Scanned image of the page. Keyboard directions: use + to zoom in, - to zoom out, arrow keys to pan inside the viewer.

Page Options

Download this Issue


Something wrong?

Something wrong with this page? Report problem.

Rights / Permissions

This collection, digitized in collaboration with the Michigan Daily and the Board for Student Publications, contains materials that are protected by copyright law. Access to these materials is provided for non-profit educational and research purposes. If you use an item from this collection, it is your responsibility to consider the work's copyright status and obtain any required permission.

May 24, 1979 - Image 7

Resource type:
Michigan Daily, 1979-05-24

Disclaimer: Computer generated plain text may have errors. Read more about this.

The Michigan Daily-Thursday, May 24, 1979-Page 7
Namesake illuminates Manhattan

Continued from page six)
piece on the Times' op-ed page while
Michael O'Donoghue, looking like he
just flew in from the planet Psycho,
pops up as a director planning a movie
about a guy "who screws so great that
when he brings a woman to orgasm, she
dies." In an early scene, Keaton, hiding
behind a maelstrom of cultural arcana,
rattles off a list of artists and writers
she and Murphy have righteously
relegated to their "Academy of the
Overrated" (members include Gustav
Mahler, F. Scott Fitzgerald) and Lenny
Bruce) while Woody looks on in barely-
contained fury. She's even more ob-
noxious than the pompous
Fellini-baiter who chewed Alvy
Singer's ear off in that movie line.
Here, though, there's no Marshall
McLuhan around to puncture anyone's
Some of this might seem better suited
to the satiric setting Allen honed to per-
fection in Annie Hall's California send-

us that his relationships with women
could be summed up in the old Groucho
Marx joke, "I would never want to
belong to a club that would have me as
a member," he converted a lifelong
conflict into a stinging one-liner.
Manhattan, easily the most hilarious
movie I've seen since Annie Hall, isn't a
comedy; except for a disquietingly,
funny scene with macabre skeleton as
metaphor, it doesn't use humor as much
as it throws it in for sideline spice. Now,
it's the drama that reached Herculean
heights. Allen and Keaton whisper ner-
vous encouragement to each other
while silhouetted by a planetarium's
ghostly lunar surface, and the effect is
stunning. The end, with a Mona Lisa
smile creeping onto Allen's face as
Hemingway implores him just to "have
a little faith in people," is sublime.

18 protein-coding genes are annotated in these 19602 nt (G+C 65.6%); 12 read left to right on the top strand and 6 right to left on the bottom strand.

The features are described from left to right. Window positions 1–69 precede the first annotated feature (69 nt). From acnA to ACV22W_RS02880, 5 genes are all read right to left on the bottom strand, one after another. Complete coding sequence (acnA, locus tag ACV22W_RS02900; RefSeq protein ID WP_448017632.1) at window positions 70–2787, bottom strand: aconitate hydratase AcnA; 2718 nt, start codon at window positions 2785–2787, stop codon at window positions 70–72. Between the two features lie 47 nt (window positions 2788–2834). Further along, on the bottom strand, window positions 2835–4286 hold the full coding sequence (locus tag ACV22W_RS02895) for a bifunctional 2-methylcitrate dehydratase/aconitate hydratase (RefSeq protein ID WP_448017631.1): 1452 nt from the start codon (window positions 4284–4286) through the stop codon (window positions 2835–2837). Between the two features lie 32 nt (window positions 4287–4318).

HOLDING ALL THIS together is the
backdrop of Manhattan as the mythical
paradise of Gershwinesque skylines, a
vision at once affirmed by the charac-

pire State Building, Times Square, and
Central Park are plainer shots of
tenement housing and riverside dum-
ps-the glamor has accrued some of the
grit of modernity, but it's survived.
The film concludes with several of the
same shots, only the melodrama in
between lends them a deeply moving
resonance. The final shot is a warm but
"unglorious" picture of a bridge
swathed in heavy fog; it says that
Manhattan isn't simply a land of
romance and opportunity, but a place
where real people (yeah, just like you
and me) carry on with their lives. To
expand on the opening of Isaac's novel,

it's a metaphor for the survival as well
as the decay of contemporary culture.
Woody Allen's feelings about New York
are roughly the same as his feelings
about life in general: Sometimes, it
may look like it's going down the tubes,
but it's still the most wonderful thing
on earth.
Film critic Owen Gleiberman's ardent en-
thusiasm for "Manhattan " will be answered
by his colleague Christopher Potter in a more
restrained review on tomorrow's arts page.
More shots from the latest Allen vehicle will
appear as well.
--Arts Ed.

Allen wittily expostulates on a modern sculpture's "negative capability" in his
magnificent new film, "Manhattan." Diane Keaton, as his sometime lover
Mary Wilke, amusedly looks on.

up; the scene with Keaton is funny, but
sticks out as a rather pointed and pre-
packaged. But Allen is also intent on
exploring the relationship between per-
sonal integrity and its societal and
cultural foundations. The book Isaac's.
ex-wife is cashing in on is a tacky self-
help manual, though Streep righteously
calls it "an honest book," content that
her culture reveres "honesty" (as in,
"Ya gotta be true to yerself,
man ... ") above all else.
MANHATTAN is further evidence for
those who insist that Woody Allen is
America's (long-awaited?!) answer to
Ingmar Bergman. The analogy may not
be so bad, though, because there are
moments when pain drips from the
screen like huge tear drops. Part of this
comes from the way Woody's
lighthearted comic sensibility plays
with our expectations. When Isaac
leaes Tracy for Mary and Hemingway
begins crying helplessly into her ice
cream soda, the effect is truly-to
borrow aphrase-devastating.
Annie Hall registered its emotions
through comedy; when Alvy Singer told

ters' ambitions, their lust for living,
and undercut by their mutual waywar-
dness..The opening montage of skylines
(with Rhapsody in Blue in the
background) is a rapturous vision of
the Manhattan of crystal dreams.
Mixed in with classic views of the Em-
Residential College
Summer Players
open auditions &
technical crew meeting
Bertolt Brecht's
May 25, 26, 27 at 4:00pm
Residential College
East Quadrangle

For info call 764-0084

Back to Top

© 2024 Regents of the University of Michigan